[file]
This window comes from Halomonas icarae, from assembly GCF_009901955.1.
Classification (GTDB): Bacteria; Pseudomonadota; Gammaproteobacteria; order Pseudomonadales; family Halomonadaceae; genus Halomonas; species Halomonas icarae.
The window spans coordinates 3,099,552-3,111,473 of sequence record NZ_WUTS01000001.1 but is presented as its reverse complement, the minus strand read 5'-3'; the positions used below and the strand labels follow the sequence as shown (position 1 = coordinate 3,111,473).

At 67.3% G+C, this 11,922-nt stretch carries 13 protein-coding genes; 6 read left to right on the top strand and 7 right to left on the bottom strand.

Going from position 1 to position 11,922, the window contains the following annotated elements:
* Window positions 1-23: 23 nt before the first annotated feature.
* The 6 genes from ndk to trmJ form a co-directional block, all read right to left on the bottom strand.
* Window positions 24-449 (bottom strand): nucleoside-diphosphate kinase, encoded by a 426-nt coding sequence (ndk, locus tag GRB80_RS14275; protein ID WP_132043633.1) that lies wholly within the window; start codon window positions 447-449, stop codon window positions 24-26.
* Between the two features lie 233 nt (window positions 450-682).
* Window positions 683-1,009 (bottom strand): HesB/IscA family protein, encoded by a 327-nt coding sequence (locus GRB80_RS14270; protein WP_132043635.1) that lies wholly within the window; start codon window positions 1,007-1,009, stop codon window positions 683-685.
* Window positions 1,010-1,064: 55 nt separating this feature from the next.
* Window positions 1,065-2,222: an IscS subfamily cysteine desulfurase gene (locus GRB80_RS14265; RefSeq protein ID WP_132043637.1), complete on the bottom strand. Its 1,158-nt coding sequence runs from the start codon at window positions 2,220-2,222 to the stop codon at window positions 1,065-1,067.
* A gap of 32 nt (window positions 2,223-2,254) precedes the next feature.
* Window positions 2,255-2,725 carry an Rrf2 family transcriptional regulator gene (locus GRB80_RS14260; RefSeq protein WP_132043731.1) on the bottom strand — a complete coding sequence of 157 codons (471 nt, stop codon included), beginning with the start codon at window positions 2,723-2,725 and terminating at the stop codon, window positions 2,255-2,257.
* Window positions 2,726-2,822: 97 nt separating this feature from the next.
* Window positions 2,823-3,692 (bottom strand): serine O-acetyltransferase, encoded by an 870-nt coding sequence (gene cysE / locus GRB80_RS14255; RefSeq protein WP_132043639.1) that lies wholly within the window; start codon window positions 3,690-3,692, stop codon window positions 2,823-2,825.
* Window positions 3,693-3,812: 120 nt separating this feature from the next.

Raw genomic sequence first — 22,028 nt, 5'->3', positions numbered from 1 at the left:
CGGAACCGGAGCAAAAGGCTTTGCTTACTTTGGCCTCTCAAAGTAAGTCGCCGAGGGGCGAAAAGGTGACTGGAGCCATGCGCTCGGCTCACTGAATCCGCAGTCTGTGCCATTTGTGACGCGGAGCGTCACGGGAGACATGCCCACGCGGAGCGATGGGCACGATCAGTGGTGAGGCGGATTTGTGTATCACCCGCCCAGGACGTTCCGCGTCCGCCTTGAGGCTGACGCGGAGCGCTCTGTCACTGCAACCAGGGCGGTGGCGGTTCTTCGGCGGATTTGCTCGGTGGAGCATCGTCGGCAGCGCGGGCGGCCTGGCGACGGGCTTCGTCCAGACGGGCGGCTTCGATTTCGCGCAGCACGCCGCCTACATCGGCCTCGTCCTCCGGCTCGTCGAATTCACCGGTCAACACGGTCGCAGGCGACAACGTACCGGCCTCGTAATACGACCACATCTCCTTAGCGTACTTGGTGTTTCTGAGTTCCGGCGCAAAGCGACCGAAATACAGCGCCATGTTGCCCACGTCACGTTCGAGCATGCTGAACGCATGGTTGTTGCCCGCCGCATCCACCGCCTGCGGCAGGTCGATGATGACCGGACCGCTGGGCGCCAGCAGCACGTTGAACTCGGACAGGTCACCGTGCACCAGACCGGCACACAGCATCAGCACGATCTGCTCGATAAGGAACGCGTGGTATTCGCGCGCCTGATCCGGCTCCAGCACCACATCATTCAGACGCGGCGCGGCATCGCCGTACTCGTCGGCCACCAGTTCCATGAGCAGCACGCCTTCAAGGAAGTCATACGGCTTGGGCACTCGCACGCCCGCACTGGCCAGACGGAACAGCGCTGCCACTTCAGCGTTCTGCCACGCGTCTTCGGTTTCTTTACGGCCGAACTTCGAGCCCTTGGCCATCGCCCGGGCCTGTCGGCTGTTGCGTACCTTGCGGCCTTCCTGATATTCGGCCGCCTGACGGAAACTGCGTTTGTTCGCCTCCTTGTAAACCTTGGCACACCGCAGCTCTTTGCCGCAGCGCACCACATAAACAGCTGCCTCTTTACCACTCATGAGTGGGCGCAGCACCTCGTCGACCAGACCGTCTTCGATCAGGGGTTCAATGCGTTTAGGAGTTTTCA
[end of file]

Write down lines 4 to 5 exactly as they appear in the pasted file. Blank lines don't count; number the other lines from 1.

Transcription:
At 67.3% G+C, this 11,922-nt stretch carries 13 protein-coding genes; 6 read left to right on the top strand and 7 right to left on the bottom strand.

Going from position 1 to position 11,922, the window contains the following annotated elements: